Court orders specific performance of off the plan contract
A recent decision of the Queensland District Court saw an order for specific performance made against the guarantors of a contract for sale of an off the plan unit in Canberra, despite the probability that their alleged impecunity would not allow them to complete the contract: Bowman Development Corporation Pty Ltd v Young Forever Property Pty Ltd  QDC 73; Bowman Development Corporation Pty Ltd v Young Forever Property Pty Ltd (No 2)  QDC 77
BackgroundIn August 2016, Bowman Development Corporation Pty Ltd (Bowman), entered into a contract of sale with a buyer, Young Forever Property (the buyer), for the purchase of a unit in a proposed development in Canberra. The buyer paid a deposit of $35,925 for the property, which was held by Bowman's agent. The contract was to be settled 14 days after Bowman gave notice that the unit title had been issued, the unit plan registered, and all necessary approvals had been obtained.
On 12 December 2018, Bowman gave the buyer notice that the unit title had been issued and nominated settlement to occur on 21 December 2018. When it came time to complete the contract, the buyer failed to settle. Bowman gave the buyer a notice to complete on a further two occasions, and on both occasions the buyer did not settle.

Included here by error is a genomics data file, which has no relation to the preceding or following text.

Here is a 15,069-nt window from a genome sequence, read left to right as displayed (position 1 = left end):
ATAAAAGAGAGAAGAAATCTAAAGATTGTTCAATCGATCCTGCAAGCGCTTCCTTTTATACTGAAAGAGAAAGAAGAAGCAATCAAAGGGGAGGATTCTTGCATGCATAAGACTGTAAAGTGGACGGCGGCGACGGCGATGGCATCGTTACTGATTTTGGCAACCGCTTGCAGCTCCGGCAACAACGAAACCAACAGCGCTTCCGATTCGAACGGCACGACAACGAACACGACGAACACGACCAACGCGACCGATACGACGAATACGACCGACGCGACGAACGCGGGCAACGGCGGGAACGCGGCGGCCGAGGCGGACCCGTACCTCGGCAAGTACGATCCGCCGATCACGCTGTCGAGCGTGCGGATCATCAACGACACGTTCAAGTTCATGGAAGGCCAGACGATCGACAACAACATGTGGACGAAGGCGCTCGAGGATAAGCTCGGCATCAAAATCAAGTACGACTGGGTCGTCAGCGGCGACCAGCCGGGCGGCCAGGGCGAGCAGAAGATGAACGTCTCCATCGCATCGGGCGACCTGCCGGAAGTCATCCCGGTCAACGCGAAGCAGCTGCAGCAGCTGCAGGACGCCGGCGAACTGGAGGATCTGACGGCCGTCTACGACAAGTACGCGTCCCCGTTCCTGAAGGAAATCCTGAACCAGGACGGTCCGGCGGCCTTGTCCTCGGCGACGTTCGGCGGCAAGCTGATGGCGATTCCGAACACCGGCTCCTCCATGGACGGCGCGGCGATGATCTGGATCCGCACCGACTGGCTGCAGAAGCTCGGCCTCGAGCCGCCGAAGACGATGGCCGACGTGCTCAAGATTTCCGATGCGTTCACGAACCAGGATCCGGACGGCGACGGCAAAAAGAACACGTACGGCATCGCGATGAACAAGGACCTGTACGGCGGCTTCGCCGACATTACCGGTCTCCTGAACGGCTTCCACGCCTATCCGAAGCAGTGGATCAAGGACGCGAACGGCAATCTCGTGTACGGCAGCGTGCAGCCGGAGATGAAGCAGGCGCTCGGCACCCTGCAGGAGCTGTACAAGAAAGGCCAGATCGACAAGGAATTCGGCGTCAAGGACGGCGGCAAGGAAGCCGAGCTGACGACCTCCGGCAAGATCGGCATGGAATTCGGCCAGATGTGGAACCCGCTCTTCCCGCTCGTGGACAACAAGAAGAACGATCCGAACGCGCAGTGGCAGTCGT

On each occasion that the buyer failed to settle, Bowman affirmed the contract.
The February 2020 OrderBowman commenced proceedings against the buyer in the Queensland District Court, seeking an order for specific performance of the contract by the buyer, and specific performance of the contract by its guarantors, Mr Young and Ms Almirante (the guarantors), who were the second and third defendants in the matter.
The guarantee provided that Bowman may require the guarantors to perform the obligations of the buyer under the contract. Alternatively, Bowman also claimed equitable damages in the amount of $505,900, being the whole contract price.